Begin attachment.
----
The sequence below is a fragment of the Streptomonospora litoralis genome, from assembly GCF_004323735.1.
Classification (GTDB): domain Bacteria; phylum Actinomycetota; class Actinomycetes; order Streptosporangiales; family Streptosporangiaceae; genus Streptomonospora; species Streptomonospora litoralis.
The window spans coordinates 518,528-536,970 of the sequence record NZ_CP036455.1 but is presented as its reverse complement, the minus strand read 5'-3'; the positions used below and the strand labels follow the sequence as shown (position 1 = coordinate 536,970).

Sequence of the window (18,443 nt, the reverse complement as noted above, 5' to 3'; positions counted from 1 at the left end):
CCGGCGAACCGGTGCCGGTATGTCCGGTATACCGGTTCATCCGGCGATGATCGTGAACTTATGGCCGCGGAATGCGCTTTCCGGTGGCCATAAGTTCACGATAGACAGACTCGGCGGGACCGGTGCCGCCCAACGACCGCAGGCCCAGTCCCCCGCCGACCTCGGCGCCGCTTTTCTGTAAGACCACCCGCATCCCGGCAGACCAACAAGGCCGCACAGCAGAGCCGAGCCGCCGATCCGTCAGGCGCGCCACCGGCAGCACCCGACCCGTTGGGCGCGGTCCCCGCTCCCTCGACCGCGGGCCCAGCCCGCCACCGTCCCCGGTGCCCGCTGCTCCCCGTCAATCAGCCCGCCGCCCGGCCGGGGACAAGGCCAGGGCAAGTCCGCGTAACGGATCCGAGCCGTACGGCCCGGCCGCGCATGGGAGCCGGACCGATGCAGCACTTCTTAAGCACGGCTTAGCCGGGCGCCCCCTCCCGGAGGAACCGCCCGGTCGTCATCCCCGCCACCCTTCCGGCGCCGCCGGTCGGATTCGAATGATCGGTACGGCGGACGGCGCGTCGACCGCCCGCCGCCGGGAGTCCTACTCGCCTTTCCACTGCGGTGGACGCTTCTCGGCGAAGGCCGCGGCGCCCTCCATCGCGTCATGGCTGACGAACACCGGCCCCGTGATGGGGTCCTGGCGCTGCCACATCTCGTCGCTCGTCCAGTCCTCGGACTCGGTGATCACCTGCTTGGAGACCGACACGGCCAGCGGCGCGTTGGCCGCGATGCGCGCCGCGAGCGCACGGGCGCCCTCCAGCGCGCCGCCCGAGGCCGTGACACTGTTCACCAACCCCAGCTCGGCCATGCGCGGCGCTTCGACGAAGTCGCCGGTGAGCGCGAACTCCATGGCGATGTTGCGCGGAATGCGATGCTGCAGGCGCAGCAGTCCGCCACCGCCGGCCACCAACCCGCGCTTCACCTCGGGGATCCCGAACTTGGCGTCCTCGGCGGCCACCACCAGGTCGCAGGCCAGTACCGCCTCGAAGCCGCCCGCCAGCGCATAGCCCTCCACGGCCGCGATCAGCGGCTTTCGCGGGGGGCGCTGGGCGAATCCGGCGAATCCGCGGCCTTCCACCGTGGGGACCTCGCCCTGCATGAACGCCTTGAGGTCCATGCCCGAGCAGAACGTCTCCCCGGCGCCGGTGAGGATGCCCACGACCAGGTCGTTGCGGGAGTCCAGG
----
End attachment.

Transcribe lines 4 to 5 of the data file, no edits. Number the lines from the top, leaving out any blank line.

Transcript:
Sequence of the window (18,443 nt, the reverse complement as noted above, 5' to 3'; positions counted from 1 at the left end):
CCGGCGAACCGGTGCCGGTATGTCCGGTATACCGGTTCATCCGGCGATGATCGTGAACTTATGGCCGCGGAATGCGCTTTCCGGTGGCCATAAGTTCACGATAGACAGACTCGGCGGGACCGGTGCCGCCCAACGACCGCAGGCCCAGTCCCCCGCCGACCTCGGCGCCGCTTTTCTGTAAGACCACCCGCATCCCGGCAGACCAACAAGGCCGCACAGCAGAGCCGAGCCGCCGATCCGTCAGGCGCGCCACCGGCAGCACCCGACCCGTTGGGCGCGGTCCCCGCTCCCTCGACCGCGGGCCCAGCCCGCCACCGTCCCCGGTGCCCGCTGCTCCCCGTCAATCAGCCCGCCGCCCGGCCGGGGACAAGGCCAGGGCAAGTCCGCGTAACGGATCCGAGCCGTACGGCCCGGCCGCGCATGGGAGCCGGACCGATGCAGCACTTCTTAAGCACGGCTTAGCCGGGCGCCCCCTCCCGGAGGAACCGCCCGGTCGTCATCCCCGCCACCCTTCCGGCGCCGCCGGTCGGATTCGAATGATCGGTACGGCGGACGGCGCGTCGACCGCCCGCCGCCGGGAGTCCTACTCGCCTTTCCACTGCGGTGGACGCTTCTCGGCGAAGGCCGCGGCGCCCTCCATCGCGTCATGGCTGACGAACACCGGCCCCGTGATGGGGTCCTGGCGCTGCCACATCTCGTCGCTCGTCCAGTCCTCGGACTCGGTGATCACCTGCTTGGAGACCGACACGGCCAGCGGCGCGTTGGCCGCGATGCGCGCCGCGAGCGCACGGGCGCCCTCCAGCGCGCCGCCCGAGGCCGTGACACTGTTCACCAACCCCAGCTCGGCCATGCGCGGCGCTTCGACGAAGTCGCCGGTGAGCGCGAACTCCATGGCGATGTTGCGCGGAATGCGATGCTGCAGGCGCAGCAGTCCGCCACCGCCGGCCACCAACCCGCGCTTCACCTCGGGGATCCCGAACTTGGCGTCCTCGGCGGCCACCACCAGGTCGCAGGCCAGTACCGCCTCGAAGCCGCCCGCCAGCGCATAGCCCTCCACGGCCGCGATCAGCGGCTTTCGCGGGGGGCGCTGGGCGAATCCGGCGAATCCGCGGCCTTCCACCGTGGGGACCTCGCCCTGCATGAACGCCTTGAGGTCCATGCCCGAGCAGAACGTCTCCCCGGCGCCGGTGAGGATGCCCACGACCAGGTCGTTGCGGGAGTCCAGG